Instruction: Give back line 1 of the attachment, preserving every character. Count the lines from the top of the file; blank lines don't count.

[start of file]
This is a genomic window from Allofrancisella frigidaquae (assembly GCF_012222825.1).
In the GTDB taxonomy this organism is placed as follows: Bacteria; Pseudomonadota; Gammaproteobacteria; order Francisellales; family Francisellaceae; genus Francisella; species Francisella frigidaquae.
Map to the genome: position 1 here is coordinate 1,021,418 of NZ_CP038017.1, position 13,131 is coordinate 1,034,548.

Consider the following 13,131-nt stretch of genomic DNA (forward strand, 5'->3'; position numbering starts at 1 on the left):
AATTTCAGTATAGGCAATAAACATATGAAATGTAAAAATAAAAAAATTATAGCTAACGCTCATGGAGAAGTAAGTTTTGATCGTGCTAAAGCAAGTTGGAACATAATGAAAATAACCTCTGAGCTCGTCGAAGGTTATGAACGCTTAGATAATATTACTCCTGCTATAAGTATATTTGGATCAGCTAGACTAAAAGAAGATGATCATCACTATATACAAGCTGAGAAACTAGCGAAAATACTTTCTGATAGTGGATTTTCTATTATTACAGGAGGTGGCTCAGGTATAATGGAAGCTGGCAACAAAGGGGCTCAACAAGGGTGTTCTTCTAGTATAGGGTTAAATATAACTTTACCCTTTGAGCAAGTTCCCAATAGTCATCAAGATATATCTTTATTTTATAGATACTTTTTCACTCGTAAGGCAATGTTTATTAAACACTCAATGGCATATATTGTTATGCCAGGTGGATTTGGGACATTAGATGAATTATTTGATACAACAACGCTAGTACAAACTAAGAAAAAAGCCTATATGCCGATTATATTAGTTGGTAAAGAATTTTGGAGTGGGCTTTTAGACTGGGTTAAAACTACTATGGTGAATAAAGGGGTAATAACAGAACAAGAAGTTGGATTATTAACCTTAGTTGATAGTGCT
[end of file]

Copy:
This is a genomic window from Allofrancisella frigidaquae (assembly GCF_012222825.1).